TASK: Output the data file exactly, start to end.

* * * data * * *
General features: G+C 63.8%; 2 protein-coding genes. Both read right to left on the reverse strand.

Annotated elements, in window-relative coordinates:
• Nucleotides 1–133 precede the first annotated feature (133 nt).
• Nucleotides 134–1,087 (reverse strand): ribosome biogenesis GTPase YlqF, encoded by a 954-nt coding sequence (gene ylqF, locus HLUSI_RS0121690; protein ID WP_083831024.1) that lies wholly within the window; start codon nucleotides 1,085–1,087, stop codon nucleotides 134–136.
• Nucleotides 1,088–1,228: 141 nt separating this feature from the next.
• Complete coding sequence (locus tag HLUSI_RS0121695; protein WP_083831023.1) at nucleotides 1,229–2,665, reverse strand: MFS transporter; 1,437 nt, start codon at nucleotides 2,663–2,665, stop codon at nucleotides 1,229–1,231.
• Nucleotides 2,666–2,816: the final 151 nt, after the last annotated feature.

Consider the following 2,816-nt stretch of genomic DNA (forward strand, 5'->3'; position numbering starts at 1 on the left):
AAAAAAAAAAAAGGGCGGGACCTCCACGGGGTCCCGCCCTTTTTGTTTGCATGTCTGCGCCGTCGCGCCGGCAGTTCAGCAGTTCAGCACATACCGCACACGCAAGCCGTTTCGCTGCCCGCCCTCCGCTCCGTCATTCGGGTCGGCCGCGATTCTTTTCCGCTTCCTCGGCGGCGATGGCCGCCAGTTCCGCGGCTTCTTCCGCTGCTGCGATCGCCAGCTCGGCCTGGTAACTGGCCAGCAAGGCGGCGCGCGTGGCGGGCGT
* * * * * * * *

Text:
General features: G+C 63.8%; 2 protein-coding genes. Both read right to left on the reverse strand.

Annotated elements, in window-relative coordinates:
• Nucleotides 1–133 precede the first annotated feature (133 nt).
• Nucleotides 134–1,087 (reverse strand): ribosome biogenesis GTPase YlqF, encoded by a 954-nt coding sequence (gene ylqF, locus HLUSI_RS0121690; protein ID WP_083831024.1) that lies wholly within the window; start codon nucleotides 1,085–1,087, stop codon nucleotides 134–136.
• Nucleotides 1,088–1,228: 141 nt separating this feature from the next.
• Complete coding sequence (locus tag HLUSI_RS0121695; protein WP_083831023.1) at nucleotides 1,229–2,665, reverse strand: MFS transporter; 1,437 nt, start codon at nucleotides 2,663–2,665, stop codon at nucleotides 1,229–1,231.
• Nucleotides 2,666–2,816: the final 151 nt, after the last annotated feature.

Consider the following 2,816-nt stretch of genomic DNA (forward strand, 5'->3'; position numbering starts at 1 on the left):
AAAAAAAAAAAAGGGCGGGACCTCCACGGGGTCCCGCCCTTTTTGTTTGCATGTCTGCGCCGTCGCGCCGGCAGTTCAGCAGTTCAGCACATACCGCACACGCAAGCCGTTTCGCTGCCCGCCCTCCGCTCCGTCATTCGGGTCGGCCGCGATTCTTTTCCGCTTCCTCGGCGGCGATGGCCGCCAGTTCCGCGGCTTCTTCCGCTGCTGCGATCGCCAGCTCGGCCTGGTAACTGGCCAGCAAGGCGGCGCGCGTGGCGGGCGT